Because it is not possible to know which patch of egg white cervical mucus is the one preceding ovulation, in this case, you should treat each appearance of EWCM as potentially the right day to have sex to get pregnant.

Keep in mind that excess vaginal discharge can signal an infection. If the discharge is accompanied by other symptoms such as burning, itching, or a bad smell, or if the discharge is an odd color, talk to a healthcare provider.

Whatever the situation is, if you're unsure if your vaginal discharge is normal, see a healthcare professional. A vaginal infection can make conception more difficult.

How EWCM Is Triggered

The hormones that trigger the ovaries to release an egg during ovulation also trigger other changes in your body. These include more fertile vaginal discharge and changes in the cervix, your body temperature, and your mood. 

For example, just before ovulation, your cervix moves up higher, becomes softer, and more open. Also, when you're most fertile, your desire for sex also increases. This is nature's way of getting you to have intercourse at the right time to conceive.

Estrogen is the hormone primarily responsible for egg white discharge. If your estrogen levels are low, you won't get as much (or any) fertile quality cervical mucus. This may occur as a side effect of medication (like Clomid). It also can occur because of age, birth-control pills, or a hormonal imbalance.

Ways to Check for EWCM

Research shows that tracking cervical mucus changes can help you time sex for pregnancy. It may be even more helpful than tracking your basal body temperature.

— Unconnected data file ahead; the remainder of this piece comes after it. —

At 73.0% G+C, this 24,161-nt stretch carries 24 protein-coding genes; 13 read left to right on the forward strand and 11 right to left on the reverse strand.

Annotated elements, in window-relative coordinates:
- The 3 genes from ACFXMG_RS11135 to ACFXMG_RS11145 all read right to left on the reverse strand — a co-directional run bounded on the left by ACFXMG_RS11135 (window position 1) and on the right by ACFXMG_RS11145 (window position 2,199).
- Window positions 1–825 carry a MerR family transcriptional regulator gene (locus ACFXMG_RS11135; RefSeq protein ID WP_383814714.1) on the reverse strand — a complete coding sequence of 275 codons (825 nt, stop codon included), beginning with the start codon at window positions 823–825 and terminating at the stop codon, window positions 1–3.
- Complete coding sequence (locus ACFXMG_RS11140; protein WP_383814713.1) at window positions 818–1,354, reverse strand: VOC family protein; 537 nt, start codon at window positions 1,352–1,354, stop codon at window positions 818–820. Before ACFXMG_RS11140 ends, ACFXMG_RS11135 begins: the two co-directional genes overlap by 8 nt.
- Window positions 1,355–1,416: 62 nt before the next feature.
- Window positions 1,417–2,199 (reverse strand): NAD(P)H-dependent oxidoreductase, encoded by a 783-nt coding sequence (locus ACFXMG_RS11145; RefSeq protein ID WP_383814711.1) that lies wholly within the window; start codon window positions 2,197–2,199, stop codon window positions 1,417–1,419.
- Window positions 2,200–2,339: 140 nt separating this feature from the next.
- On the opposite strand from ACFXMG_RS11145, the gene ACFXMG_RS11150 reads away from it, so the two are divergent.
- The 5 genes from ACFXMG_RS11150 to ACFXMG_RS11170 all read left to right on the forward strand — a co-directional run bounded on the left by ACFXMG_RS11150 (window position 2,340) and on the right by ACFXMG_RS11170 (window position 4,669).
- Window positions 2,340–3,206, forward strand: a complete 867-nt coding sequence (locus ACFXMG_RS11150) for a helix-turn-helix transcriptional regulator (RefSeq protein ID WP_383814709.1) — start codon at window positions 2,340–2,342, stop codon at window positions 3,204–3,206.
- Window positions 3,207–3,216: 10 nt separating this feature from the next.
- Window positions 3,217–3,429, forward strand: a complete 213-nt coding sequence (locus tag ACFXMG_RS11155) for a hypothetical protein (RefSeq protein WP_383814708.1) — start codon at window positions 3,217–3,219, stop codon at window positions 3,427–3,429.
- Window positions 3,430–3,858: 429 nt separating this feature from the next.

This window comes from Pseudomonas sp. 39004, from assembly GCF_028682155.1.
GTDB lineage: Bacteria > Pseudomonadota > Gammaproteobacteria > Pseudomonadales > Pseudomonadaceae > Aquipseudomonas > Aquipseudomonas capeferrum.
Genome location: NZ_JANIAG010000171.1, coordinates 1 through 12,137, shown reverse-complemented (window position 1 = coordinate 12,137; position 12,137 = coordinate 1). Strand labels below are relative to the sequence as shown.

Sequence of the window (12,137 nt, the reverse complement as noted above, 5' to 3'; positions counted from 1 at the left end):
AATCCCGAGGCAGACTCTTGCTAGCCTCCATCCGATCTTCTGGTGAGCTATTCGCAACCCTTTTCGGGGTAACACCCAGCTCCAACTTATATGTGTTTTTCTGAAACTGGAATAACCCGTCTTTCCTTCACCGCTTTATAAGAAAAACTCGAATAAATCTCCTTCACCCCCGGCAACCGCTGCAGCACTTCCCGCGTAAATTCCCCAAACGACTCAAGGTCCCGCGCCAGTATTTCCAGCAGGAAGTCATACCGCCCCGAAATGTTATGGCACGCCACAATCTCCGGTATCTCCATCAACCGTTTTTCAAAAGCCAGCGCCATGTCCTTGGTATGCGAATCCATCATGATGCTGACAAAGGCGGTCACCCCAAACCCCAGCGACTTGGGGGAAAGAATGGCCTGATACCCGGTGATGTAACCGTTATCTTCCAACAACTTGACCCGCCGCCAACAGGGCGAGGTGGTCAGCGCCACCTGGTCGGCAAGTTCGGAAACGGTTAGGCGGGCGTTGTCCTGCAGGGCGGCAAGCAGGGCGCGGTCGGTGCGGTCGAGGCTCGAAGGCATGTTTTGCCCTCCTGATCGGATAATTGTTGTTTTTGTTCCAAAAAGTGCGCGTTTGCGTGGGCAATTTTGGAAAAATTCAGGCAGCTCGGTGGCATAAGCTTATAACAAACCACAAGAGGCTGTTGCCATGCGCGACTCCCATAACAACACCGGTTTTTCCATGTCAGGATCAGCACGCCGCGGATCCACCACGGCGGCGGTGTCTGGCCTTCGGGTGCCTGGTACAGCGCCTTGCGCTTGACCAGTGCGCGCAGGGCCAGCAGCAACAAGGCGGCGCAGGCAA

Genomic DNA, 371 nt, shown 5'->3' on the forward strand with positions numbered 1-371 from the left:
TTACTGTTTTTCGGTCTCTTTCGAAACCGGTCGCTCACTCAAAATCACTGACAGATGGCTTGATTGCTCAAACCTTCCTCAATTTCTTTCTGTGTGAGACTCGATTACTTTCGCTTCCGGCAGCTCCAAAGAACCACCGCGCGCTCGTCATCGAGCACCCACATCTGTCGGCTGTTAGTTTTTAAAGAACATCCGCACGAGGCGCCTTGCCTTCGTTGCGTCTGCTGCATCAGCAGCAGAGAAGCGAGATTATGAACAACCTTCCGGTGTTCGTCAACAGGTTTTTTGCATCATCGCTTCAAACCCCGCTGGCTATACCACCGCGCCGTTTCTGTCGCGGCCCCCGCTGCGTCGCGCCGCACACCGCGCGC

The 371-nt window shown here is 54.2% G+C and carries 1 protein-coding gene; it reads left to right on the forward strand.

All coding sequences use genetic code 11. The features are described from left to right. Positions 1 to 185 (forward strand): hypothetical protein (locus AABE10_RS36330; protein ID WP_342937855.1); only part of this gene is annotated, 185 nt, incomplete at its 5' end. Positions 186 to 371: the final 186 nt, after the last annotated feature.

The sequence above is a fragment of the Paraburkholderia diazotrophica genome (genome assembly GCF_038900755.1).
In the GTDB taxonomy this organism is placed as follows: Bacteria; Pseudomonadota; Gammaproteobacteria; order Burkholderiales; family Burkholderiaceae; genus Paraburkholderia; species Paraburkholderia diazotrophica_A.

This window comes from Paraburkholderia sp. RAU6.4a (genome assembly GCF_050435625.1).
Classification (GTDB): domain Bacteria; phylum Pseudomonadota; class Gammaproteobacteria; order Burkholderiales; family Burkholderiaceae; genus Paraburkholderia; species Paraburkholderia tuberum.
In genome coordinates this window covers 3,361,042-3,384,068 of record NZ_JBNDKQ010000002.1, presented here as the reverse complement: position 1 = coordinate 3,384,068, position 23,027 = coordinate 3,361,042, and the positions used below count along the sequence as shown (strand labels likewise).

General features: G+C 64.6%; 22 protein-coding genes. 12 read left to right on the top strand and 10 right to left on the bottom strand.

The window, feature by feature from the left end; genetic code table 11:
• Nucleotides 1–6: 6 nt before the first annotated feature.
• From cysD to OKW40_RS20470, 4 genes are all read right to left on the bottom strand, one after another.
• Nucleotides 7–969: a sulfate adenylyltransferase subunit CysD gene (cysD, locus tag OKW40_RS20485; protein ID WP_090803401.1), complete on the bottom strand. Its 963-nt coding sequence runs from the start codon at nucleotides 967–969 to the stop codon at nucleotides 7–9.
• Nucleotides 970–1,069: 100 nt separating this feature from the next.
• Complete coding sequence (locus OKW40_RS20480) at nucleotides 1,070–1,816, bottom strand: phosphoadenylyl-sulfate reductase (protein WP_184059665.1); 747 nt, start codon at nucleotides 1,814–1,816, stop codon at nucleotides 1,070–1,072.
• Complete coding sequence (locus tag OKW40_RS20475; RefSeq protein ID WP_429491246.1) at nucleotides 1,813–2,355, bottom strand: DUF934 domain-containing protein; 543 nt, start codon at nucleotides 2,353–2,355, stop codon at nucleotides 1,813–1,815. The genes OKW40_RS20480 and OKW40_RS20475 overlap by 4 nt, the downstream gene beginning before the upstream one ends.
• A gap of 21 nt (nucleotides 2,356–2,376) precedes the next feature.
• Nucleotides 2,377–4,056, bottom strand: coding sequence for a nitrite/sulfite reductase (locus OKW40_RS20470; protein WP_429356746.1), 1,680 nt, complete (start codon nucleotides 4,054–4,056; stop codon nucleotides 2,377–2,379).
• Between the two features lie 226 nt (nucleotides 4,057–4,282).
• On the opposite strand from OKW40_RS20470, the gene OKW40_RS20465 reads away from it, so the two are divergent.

If you chart your basal body temperature, you can see when you ovulated. In other words, you find out when you were most fertile after the time has passed. But with cervical mucus, you can see when you're about to ovulate. That's the ideal time for sex.

Methods

You can check for EWCM by noticing the discharge left on your underwear or by inserting a clean finger into your vagina. You may also try looking at your toilet paper after urination. 

It's best not to check just before or after sex. Sexual arousal will change your vaginal discharge. Plus, it's easy to confuse semen with watery cervical mucus.

There is a very specific method of cervical mucus tracking known as the Billings Method, also known as the Billings ovulation method or the ovulation method. You don't need to study or learn this technique to track cervical mucus, but it helps to know what it is if someone mentions it.

Appearance

Egg white cervical mucus will stretch a few inches between your fingers and appear to be somewhat clear and mucus-like. Non-fertile cervical mucus doesn't stretch much or at all. It may seem crumbly or sticky.

Uses

Some also track cervical mucus to detect early pregnancy, but this isn't very reliable. While your vaginal discharge will eventually change during pregnancy, those changes aren't noticeable until much later.

Potential Problems

There are a few different issues that may come up if you check your mucus to conceive or as a method to prevent pregnancy. These issues don't necessarily signal a fertility problem.

No Rise in Temperature